This was a surprise birthday dinner thrown by my Foodie Family (fellow food and drink bloggers with the same enthusiasm for writing and reviewing honestly and with integrity, like I do). We typically choose a restaurant we all haven’t been to, and essentially write the review from our own perspectives; but with everyone’s notes and opinions in mind. However, today was different, my dear friends decided to surprise me with a joint birthday party with Hanson of @noshandnibble fame.
We both had August birthdays, and seeing as no one knew our actual ages: 64 or 46 was assigned in balloons and candles.
The destination was chosen based on the ability to share large plates between 7 individuals. And the fact that a few of us have been before and liked what they had enough to recommend this as our gathering point. This was our first get together as a whole group, fully vaccinated.
The following was what we had in the order we had it, starting with the Braised Ling cod tail in hot pot. We were all impressed by the size of the fish’s appendage, and how satisfying it ate. This was tender flaky fish thoroughly coated in a thick and savoury sauce, accented by roasted pork pieces. This was a great introduction of things to follow.
When ordering lobster at a Chinese restaurant, you pay per pound. So as a gesture of full transparency, the restaurant staff typically brings the crustacean you are about to consume, live to your table for inspection. A visit to your table first, before it gets broken down into our Lobster with yee-mein noodles in a cream sauce dish.
Naturally this was an exciting dish, I just wished the flavours were as bold as the idea of having lobster. As a whole the dish was very subtle. I didn’t feel like I got enough lobster from it. The lobster didn’t feel like the star of the dish. You didn’t get much of its flavour past the cream sauce, and I found the dish lacking in salt.
Another classic Chinese set meal, show stopper is the Peaking duck, served across two courses. The first had its skin being carved table side to be used as the filling for wraps with thin crepes, cucumber, fresh spring onion, and hoisin sauce. A classic that you don’t ever get much of, due to the cost and the need to share. Therefore, when you get such a dish before you, it is a treat; and one I fully appreciate.
In actuality the duck was carved closer to the bar, adjacent to our table. When asked, the server carving it refused to move their station closer to our table so that we could all watch the experience of a table side skinning. So with the “no”, we continued to arch our backs, trying to peer over his, that faced us. If that is the case, they might as well do this work in the kitchen, and simply serve us the dish prepared with a more delicate presentation.
The second Peking duck course would come a few dishes later as a diced duck meat filling with crunchy bits of carrot, celery, and turnip; all sitting on a bed of crispy fried rice for additional crisp and texture. You start with a washed cabbage leaf and fill it with a spoon or two of the ingredients above, before drizzling over everything with more sweet and tangy hoisin sauce. The offering was pretty fresh with plenty of texture to chew through. The table especially appreciated the puffed rice used, which we found a nice spin on things, instead of the traditional crispy vermicelli.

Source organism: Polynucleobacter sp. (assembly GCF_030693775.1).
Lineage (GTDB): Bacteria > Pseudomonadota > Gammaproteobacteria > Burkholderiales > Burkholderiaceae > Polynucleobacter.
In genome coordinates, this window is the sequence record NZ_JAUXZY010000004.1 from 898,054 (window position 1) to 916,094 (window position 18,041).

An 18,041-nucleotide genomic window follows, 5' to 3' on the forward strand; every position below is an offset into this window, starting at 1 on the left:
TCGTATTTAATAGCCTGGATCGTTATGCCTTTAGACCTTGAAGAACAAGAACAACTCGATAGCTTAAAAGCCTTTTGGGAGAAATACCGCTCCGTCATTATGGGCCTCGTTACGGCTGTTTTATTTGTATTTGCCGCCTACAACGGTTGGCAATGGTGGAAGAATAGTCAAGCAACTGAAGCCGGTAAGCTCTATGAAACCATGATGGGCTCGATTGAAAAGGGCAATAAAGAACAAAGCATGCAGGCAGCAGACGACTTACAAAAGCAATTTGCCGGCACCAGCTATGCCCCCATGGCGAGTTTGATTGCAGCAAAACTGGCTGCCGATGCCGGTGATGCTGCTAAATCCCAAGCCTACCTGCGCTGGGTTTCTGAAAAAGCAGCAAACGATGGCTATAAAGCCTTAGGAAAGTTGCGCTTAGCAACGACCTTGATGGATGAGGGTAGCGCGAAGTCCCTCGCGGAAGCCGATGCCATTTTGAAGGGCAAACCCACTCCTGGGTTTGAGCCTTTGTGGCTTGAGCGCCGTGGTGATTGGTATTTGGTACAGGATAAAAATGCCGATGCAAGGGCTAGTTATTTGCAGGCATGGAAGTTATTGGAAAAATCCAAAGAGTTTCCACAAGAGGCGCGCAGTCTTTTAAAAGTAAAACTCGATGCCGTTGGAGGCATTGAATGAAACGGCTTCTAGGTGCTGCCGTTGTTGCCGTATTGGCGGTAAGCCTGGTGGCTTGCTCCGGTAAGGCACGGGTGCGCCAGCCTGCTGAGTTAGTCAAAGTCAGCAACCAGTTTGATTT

I am not a fan of leafy greens due to their soggy texture, so passed on the Pea shoots with garlic. But this would be the one fully vegetable focused dish that is ordered with such a Chinese feast.
The Marinated chicken with black truffle sauce isn’t on the regular menu, this was a special order off their dim sum menu. Those who have been before, know this was the one to order, and they weren’t wrong. This was the most memorable dish of the night. The chilled chicken was super tender, its naturally simple flavour lent itself well to the bold punch of truffle, and they didn’t cheap out on its oil here. However, you still needed to balance it with cilantro and onions, so that the chicken wouldn’t read as bland.
Our group used the Sweet and sour pork dish as a bench mark; an indication on how well the restaurant does with the classics, in comparison to other. This was a dish that everyone knows of (Chinese or not), and knows what to expect when having some. Therefore it was a good sign when everyone was easily able to taste the quality in the ingredients used. The restaurant did this so well that the next time I crave sweet and sour pork, going forward, this is what I want it to taste like.
Similarly, our table also really liked their Stir fried flat rice noodles with beef. We all agreed that we could make out the extra heat that went into this dish with the “Wok hay”. It was delicious, period. Definitely some of the best have all had.
When it came time for dessert, the restaurant was helpful in presenting the outside bought cake, with candles lit. A classic Chinese fresh fruit and vanilla sponge, with plenty of cream cake from Saint Germaine. Apparently the bakery misplaced the actual cake our group planned to purchase and surprise both Hanson and I with; therefore the staff upgraded us to a larger cake with their apologizes.
The restaurant also brought our table a complimentary steamer of lucky peach-shaped buns, stuffed with lotus paste. I appreciated the gesture and the tradition. We each got one to usher in luck.
In conclusion, when looking for a full Chinese feast across several larger plat for sharing, Chef’s Choice is a solid pick. Afterall, 7 food bloggers thought so, and enjoyed their time within.
Chef’s Choice Chinese Cuisine
955 W Broadway, Vancouver, BC V5Z 1K3